The power of summarization

I’ve known my husband for nearly twenty years. We can finish each other’s sentences, read each other’s nonverbals in a nanosecond, and talk with each other more than probably any other person we know. And yet we still manage to miscommunicate fairly often. Communication is hard! We can’t crawl into each other’s minds and read what we see there. We have to make inferences. The problem is that we usually make assumptions and often don’t test their validity. This is how “But I thought we agreed…” and “I forgot we talked about that…” happens.

If communication with well-known others is ripe for errors, it’s even trickier with people we know less well. Communication break-downs at work are commonplace and are the cause of considerable frustration and lost productivity. We’ve talked before about how crucial good listening is for countless reason. One specific aspect of quality communication is summarizing. Summarizing is what it sounds like – reflecting back what has been said in a condensed form. It sounds simple, but it’s often underused, and it packs a powerful punch. It is even useful when it comes to internal “self talk.” Consider the following benefits of summarizing:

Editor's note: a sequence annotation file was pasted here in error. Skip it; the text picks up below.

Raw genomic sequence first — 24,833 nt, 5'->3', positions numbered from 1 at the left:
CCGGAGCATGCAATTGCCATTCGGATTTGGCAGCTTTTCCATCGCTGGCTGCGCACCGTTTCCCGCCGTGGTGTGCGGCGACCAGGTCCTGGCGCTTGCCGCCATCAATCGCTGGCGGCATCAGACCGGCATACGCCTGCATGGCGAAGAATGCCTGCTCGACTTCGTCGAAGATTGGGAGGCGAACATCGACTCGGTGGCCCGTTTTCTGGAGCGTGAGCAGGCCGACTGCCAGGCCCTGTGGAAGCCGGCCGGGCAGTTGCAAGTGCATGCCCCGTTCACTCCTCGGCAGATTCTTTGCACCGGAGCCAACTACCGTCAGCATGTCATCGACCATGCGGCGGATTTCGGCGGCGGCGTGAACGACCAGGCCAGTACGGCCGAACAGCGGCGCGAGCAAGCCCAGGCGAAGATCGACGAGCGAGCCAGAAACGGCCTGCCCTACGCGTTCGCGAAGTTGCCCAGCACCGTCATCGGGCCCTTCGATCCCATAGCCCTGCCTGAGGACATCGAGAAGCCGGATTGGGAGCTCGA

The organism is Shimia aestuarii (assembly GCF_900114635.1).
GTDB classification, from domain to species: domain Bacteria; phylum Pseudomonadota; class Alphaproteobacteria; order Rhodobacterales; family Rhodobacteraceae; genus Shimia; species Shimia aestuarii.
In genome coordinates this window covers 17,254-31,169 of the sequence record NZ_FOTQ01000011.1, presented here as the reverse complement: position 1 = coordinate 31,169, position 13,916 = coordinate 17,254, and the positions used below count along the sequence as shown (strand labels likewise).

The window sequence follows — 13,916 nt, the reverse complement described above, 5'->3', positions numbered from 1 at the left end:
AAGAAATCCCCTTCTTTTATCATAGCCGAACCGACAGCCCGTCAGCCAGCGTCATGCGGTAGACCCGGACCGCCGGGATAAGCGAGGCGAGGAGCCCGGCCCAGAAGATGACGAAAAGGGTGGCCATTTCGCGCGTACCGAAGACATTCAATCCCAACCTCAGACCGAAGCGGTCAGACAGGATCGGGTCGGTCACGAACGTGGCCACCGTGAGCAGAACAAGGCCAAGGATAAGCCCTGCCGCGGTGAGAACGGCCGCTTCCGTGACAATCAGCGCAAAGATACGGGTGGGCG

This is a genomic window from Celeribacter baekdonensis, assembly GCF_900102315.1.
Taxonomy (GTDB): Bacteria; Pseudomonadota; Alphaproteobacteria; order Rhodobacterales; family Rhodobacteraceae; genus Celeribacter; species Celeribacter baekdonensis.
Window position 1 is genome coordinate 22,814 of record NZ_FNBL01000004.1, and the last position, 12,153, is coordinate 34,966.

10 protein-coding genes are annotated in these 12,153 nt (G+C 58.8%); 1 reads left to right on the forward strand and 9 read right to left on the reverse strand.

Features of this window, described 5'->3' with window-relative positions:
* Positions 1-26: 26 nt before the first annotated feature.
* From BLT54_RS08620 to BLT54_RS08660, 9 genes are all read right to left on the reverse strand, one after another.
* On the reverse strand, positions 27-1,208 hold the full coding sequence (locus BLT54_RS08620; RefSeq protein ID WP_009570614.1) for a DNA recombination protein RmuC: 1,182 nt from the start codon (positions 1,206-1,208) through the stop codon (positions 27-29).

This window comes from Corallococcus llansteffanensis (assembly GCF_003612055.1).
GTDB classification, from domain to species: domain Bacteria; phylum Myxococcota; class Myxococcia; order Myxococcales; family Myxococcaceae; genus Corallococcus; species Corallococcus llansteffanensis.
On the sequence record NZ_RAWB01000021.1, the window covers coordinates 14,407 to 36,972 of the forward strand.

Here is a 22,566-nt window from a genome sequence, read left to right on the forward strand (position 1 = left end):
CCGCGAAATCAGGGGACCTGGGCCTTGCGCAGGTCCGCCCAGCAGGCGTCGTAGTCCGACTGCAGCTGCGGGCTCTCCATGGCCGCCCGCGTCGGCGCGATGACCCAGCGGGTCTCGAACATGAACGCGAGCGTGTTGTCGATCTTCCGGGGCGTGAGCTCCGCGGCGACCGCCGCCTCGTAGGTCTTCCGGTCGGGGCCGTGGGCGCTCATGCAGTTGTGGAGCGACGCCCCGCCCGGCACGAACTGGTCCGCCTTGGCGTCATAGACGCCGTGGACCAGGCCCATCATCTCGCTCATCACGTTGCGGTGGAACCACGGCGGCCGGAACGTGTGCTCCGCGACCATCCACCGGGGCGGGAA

• Enhances memory. According to this study, the simple act of saying something aloud facilitates memory. When you read or hear something, you encode it in your memory. By summarizing it back to the person or repeating it aloud to yourself, you encode it again through a secondary process, consolidating it in your memory.
  • Ensures mutual clarity. Our minds are adept at sorting a lot of information very quickly, and we do this by using filters that determine what we should pay attention to and what can safely be disregarded. The problem is we all have different filters, so people in the same conversation can come away with very different ideas of what happened. Summarizing ensures you’re on the same page.
  • Extracts key themes. The process of distilling a conversation’s worth of information into a brief recap helps you get to the most important ideas or details. This allows you to arrive at agreed-upon priorities, which in turn…
  • Strengthens commitments. Whether you’re talking to yourself or with someone else, summarizing your intentions out loud increases your attention and reinforces your commitment to your actions and goals.

For leaders and managers focused on developing their coaching skills, summarization is key. Having the individual summarize the coaching conversation ensures mutual clarity and promotes accountability. Whether you’re coaching, making weekend plans, or leading strategic planning meetings, making summarizing a habit can improve your conversations, relationships, and outcomes.


“If you can’t explain it simply, you don’t understand it well enough.” –Albert Einstein